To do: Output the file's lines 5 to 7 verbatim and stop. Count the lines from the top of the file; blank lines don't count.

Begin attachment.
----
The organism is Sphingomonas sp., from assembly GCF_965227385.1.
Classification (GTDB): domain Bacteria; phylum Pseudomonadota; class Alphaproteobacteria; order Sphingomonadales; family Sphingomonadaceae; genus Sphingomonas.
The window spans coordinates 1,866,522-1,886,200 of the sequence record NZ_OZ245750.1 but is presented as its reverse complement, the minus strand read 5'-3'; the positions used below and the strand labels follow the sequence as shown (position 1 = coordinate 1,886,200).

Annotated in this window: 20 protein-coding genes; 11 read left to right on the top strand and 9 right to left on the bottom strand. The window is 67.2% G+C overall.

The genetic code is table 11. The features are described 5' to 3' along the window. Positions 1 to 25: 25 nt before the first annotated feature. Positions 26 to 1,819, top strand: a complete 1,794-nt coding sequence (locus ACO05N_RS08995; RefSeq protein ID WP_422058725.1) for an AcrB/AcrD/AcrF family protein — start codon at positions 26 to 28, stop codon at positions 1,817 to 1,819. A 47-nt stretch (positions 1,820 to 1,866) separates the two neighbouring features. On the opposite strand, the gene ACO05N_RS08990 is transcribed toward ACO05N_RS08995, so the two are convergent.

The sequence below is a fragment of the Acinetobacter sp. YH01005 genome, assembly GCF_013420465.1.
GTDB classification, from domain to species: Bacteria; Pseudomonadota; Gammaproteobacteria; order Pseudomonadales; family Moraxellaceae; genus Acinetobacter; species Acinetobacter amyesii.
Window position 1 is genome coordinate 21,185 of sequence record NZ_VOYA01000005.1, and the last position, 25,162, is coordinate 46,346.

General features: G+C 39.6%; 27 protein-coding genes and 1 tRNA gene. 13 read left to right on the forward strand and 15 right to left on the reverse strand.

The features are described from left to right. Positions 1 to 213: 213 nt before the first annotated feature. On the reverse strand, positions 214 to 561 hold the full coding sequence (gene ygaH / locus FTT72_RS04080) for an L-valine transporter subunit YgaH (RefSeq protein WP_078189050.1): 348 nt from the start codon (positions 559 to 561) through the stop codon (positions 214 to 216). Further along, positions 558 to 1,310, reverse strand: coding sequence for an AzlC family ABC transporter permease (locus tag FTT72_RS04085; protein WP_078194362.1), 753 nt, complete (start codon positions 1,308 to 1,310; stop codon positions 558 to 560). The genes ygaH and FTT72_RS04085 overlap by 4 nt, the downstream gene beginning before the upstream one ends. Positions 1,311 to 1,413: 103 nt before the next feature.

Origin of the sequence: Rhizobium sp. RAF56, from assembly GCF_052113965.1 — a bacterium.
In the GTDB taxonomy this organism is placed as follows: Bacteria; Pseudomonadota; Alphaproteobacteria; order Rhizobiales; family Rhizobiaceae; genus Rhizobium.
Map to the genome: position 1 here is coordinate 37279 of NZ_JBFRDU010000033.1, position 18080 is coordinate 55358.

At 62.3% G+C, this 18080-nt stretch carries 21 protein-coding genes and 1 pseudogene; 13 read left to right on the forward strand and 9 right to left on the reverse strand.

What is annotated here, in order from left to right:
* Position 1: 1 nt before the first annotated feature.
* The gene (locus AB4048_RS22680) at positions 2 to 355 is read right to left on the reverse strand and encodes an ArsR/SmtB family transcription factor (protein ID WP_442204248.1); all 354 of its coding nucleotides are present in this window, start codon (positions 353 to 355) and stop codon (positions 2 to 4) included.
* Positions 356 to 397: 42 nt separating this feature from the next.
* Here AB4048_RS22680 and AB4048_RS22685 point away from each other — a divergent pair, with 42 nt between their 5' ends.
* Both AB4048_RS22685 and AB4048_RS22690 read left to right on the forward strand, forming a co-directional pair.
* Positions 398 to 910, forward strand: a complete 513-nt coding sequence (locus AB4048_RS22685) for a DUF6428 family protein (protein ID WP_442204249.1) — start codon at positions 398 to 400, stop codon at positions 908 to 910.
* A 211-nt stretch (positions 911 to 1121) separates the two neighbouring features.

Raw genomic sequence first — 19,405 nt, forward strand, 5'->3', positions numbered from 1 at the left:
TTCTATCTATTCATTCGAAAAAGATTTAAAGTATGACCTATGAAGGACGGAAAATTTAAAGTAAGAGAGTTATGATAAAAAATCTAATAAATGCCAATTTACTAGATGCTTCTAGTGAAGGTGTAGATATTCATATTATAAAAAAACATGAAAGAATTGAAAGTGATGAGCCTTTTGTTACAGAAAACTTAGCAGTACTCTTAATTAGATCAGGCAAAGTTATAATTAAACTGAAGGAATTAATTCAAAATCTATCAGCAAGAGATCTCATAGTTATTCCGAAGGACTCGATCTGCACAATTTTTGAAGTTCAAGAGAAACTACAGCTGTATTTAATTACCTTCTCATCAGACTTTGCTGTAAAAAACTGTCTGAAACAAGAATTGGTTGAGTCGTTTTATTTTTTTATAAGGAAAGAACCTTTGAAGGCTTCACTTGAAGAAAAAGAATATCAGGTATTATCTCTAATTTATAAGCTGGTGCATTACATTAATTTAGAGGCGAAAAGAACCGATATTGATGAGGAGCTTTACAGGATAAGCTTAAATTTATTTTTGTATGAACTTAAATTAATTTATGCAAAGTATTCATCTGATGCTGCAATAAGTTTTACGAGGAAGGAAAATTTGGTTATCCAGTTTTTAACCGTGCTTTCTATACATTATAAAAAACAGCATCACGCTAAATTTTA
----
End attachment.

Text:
The genetic code is table 11. The features are described 5' to 3' along the window. Positions 1 to 25: 25 nt before the first annotated feature. Positions 26 to 1,819, top strand: a complete 1,794-nt coding sequence (locus ACO05N_RS08995; RefSeq protein ID WP_422058725.1) for an AcrB/AcrD/AcrF family protein — start codon at positions 26 to 28, stop codon at positions 1,817 to 1,819. A 47-nt stretch (positions 1,820 to 1,866) separates the two neighbouring features. On the opposite strand, the gene ACO05N_RS08990 is transcribed toward ACO05N_RS08995, so the two are convergent.

The sequence below is a fragment of the Acinetobacter sp. YH01005 genome, assembly GCF_013420465.1.
GTDB classification, from domain to species: Bacteria; Pseudomonadota; Gammaproteobacteria; order Pseudomonadales; family Moraxellaceae; genus Acinetobacter; species Acinetobacter amyesii.